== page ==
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The WORST Summer Jobs- What's Yours?

The WORST Summer Jobs- What's Yours?

Maya Baratz and Christine Dellamonaca, Staff Writers

Monster member Gary posts

I was desperate for a job when I graduated from high school – so desperate that I finally took a job with the local poultry farm. This place had four large chicken barns, each about the size of a football field. Each was filled with 40,000 chickens in cages, stacked about 8-feet-high. And every one of these chickens was psychotic. They spent their lives cooped up in a cage with other deranged chickens, trying to peck each other to death – unsuccessful only because they’d been de-beaked. And any time any non-chicken (e.g., me) came walking within 10 feet of their cages, they would completely and totally lose it. They’d squawk, thrash and throw themselves against the cage in a frenzied attempt to kill whatever infidel had entered their domain. The noise and stench were mind-bending. Not only did I have to shovel the chicken doo-doo, I had to BREATHE. And with every chicken within 10 feet throwing a raving hissy fit, the poop and dust and feathers and other unimaginably rude stuff all got flung into the air in a fine dust, which, as you can imagine, got everywhere – on your skin and in your hair, eyes and NOSE. The farmers weren’t smart enough to use breathing masks or other air filters, so I didn’t either – and my nasal passages got coated with the nastiest, most loathsome crud you can imagine. I didn’t last long there. I told them I couldn’t hold down a job if I couldn’t hold down my lunch. And I wasn’t exaggerating. For more than a MONTH afterwards, I had the piquant aroma of stale chickens accompanying me everywhere I went. I didn’t eat chicken for a long time after that…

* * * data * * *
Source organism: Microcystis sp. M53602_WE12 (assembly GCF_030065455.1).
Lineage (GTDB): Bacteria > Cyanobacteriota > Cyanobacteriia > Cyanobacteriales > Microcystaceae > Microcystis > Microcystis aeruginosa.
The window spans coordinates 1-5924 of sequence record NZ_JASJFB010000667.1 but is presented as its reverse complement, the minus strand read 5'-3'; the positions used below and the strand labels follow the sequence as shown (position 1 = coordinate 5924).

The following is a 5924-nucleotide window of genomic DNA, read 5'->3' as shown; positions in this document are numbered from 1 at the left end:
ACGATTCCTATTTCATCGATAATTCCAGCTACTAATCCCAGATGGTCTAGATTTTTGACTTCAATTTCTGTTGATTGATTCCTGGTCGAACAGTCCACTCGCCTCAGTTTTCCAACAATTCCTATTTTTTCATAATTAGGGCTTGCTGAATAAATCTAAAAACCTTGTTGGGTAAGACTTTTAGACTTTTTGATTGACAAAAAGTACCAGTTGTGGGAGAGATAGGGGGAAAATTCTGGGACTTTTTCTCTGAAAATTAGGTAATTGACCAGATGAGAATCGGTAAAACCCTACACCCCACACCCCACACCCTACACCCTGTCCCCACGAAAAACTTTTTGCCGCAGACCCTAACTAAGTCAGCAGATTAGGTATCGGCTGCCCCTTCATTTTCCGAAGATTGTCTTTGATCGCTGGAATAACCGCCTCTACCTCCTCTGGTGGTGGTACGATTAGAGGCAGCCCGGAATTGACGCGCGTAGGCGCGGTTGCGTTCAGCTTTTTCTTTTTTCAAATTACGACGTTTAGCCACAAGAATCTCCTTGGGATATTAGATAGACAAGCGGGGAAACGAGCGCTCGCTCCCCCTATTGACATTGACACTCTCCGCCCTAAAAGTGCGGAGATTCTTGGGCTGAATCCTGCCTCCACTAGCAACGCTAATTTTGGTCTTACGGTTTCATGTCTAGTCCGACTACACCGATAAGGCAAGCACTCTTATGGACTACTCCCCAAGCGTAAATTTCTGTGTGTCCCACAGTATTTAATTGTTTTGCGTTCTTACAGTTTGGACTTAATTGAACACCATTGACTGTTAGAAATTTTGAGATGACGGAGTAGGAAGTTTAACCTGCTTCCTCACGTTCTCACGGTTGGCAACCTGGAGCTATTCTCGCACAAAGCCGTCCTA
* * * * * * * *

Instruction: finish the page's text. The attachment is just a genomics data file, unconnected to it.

Monster member Slatz posts:

A friend helped me land a summer job in the machine shop of a bottle-manufacturing plant. Half of my responsibilities included rebuilding bottle-molding machines while working in the air-conditioned shop. Unfortunately, the other half included lubricating the massive machines on the manufacturing line. Three times a week, I would wheel a bulky grease gun along the line. At each machine, I would crawl through broken glass to grease hidden conveyor-belt parts and other moving equipment while clouds of sulfur surrounded my head and jets of fire often singed my hair. Twice a week, I would lug a two-gallon oilcan along the catwalk above the line to top off each machine’s reservoir. Up here, on hot days, the temperature would soar to more than 120 degrees.

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